Infrared Polarimetry and Integral Field Spectroscopy of Post-Asymptotic Giant Branch Stars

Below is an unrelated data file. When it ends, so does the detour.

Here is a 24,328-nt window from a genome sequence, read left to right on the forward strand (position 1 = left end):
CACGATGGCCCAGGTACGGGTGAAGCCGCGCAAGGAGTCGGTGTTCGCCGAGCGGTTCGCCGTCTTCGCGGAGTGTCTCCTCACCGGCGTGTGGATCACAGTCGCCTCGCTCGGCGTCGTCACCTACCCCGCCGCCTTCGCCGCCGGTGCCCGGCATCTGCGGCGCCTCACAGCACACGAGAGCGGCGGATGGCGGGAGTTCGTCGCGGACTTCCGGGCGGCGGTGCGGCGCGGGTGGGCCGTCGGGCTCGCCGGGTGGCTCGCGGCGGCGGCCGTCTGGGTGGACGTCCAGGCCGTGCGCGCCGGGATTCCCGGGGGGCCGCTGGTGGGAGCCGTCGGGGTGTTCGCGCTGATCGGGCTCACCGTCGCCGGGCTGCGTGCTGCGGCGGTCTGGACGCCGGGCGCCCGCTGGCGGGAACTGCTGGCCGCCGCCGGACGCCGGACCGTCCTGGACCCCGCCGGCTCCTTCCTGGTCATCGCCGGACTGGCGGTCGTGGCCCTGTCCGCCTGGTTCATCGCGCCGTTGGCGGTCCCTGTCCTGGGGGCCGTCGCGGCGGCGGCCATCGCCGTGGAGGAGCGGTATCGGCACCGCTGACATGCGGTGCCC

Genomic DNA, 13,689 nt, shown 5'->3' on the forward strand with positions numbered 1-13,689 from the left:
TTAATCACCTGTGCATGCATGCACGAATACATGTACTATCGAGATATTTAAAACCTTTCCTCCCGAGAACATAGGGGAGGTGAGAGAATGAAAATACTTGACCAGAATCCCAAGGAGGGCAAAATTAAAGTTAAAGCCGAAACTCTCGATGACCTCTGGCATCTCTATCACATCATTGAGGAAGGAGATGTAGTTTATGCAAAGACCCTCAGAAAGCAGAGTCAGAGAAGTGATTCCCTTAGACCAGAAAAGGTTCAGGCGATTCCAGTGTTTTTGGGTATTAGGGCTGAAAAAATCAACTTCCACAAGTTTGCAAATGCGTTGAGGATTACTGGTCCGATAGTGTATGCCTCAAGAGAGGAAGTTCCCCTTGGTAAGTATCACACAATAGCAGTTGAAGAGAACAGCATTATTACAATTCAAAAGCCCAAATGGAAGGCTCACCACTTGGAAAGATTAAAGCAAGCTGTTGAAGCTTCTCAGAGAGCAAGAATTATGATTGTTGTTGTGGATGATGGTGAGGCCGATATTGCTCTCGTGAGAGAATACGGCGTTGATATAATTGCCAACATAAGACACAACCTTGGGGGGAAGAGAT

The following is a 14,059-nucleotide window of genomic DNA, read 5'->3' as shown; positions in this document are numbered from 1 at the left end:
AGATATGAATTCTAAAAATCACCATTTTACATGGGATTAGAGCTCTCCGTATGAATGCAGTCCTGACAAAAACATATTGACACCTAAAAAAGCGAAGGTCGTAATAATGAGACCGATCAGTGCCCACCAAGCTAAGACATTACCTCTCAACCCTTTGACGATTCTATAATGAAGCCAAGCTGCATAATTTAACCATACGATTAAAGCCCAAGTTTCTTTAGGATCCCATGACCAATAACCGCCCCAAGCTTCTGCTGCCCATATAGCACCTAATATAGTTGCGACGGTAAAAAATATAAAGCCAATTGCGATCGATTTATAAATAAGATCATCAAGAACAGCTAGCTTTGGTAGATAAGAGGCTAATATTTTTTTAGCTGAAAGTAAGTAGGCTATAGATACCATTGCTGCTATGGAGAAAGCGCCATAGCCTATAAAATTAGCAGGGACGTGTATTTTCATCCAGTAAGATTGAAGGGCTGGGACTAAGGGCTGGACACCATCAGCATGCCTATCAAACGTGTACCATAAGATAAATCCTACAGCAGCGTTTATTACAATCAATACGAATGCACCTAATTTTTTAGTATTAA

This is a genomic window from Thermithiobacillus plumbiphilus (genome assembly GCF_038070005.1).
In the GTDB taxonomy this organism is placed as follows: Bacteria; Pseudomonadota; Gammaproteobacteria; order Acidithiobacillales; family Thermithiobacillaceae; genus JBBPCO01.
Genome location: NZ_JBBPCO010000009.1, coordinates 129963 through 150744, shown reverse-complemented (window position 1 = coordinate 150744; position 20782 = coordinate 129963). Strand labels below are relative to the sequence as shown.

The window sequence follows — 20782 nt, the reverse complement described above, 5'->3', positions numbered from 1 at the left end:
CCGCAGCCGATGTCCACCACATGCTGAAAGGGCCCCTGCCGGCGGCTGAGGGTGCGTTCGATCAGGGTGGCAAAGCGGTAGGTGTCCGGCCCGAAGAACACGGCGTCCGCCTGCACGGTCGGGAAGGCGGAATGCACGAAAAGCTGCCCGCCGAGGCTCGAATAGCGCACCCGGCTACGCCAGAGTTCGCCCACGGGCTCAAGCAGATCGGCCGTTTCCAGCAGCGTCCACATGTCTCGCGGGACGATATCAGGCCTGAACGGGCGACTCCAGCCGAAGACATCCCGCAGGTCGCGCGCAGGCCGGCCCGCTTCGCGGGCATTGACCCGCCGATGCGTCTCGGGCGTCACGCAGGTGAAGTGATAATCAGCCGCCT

In this thesis, I present the properties of IRAS 19306+1407 central source and its sur- rounding circumstellar envelope (CSE), from the analysis of near-infrared (near-IR) polarimetry and integral field spectroscopy (IFS), with supporting archived HST im- ages and sub-millimetre (sub-mm) photometry. This is supported by axi-symmetric light scattering (ALS), axi-symmetric radiative transfer (DART) and molecular hy-drogen (H2) shock models. The polarimetric images show that IRAS 19306+1407 has a dusty torus, which deviates from axisymmetry and exhibits a ‘twist’ feature. The DART and ALS modelling shows that the CSE consists of Oxygen-rich sub-micrometre dust grains, with a range in temperature from 130±30 to 40±20 K at the inner and outer radius, respectively, with inner and outer radii of 1.9±0.1×1014 and 2.7±0.1×1015 m. The CSE detached 400±10 years ago and the mass loss lasted 5700±160 years, assuming a constant asymptotic giant branch (AGB) outflow speed of 15 km s−1. The dust mass and total mass of the CSE is 8.9±5×10−4 and 1.8±1.0×10 −1 M⊙, assuming a gas-to-dust ratio of 200. The mass loss rate was 3.4±2.1×10−5 M⊙ year−1. The central source is consistent with a B1I-type star with a radius of 3.8 ± 0.6 R⊙, luminosity of 4500 ± 340 L⊙ at a distance of 2.7 ± 0.1 kpc. A purpose built idl package (fus) was developed and used in the SINFONI IFS data critical final reduction steps. It also produced emission line, kinematic and line ratio images. The IFS observations show that H2 is detected throughout the CSE, located in bright arcs and in the bipolar lobes. The velocity of the H2 is greatest at the end of the lobes. Brγ emission originates from, or close, to the central source – produced by a fast jump (J) shock or photo-ionised atomic gas. The 1-0 S(1)/2- 1 S(1) and 1-0 S(1)/3-2 S(3) ratios were used as a diagnostic and determined that H2 was excited by bow shaped shocks; however, these shock models could not wholly explain the observed rotational and vibrational temperatures. The CDR values were fitted by combining continuous (C) or J-bow shock and fluorescence models, with a contribution from the latter, observed throughout the CSE (5–77 per cent). The majority of shock can be described by a C-bow shock model with B = 0.02 to 1.28 mG. Shocks are predominately seen in the equatorial regions. Polarimetry and IFS highlight a ‘twist’ feature, which could be due to an episodic jet undergoing a recent change in the outflow direction. The sub-arcsecond IFS observations reveal a flocculent structure in the south- east bright arc, consisting of several clumps interpreted as a fast-wind eroding an equatorial torus, possibly forming H2 knots seen in (some) evolved planetary nebulae (PNe). My analysis has effectively constrained the following: spectral type, stellar radius, luminosity and distance, chemistry, dust grain properties, geometry, age, mass loss, excitation mechanism and evolutionary state of the post-AGB star and its surrounding CSE. I conclude that IRAS 19306+1407 is a post-AGB object on the verge becoming a PN.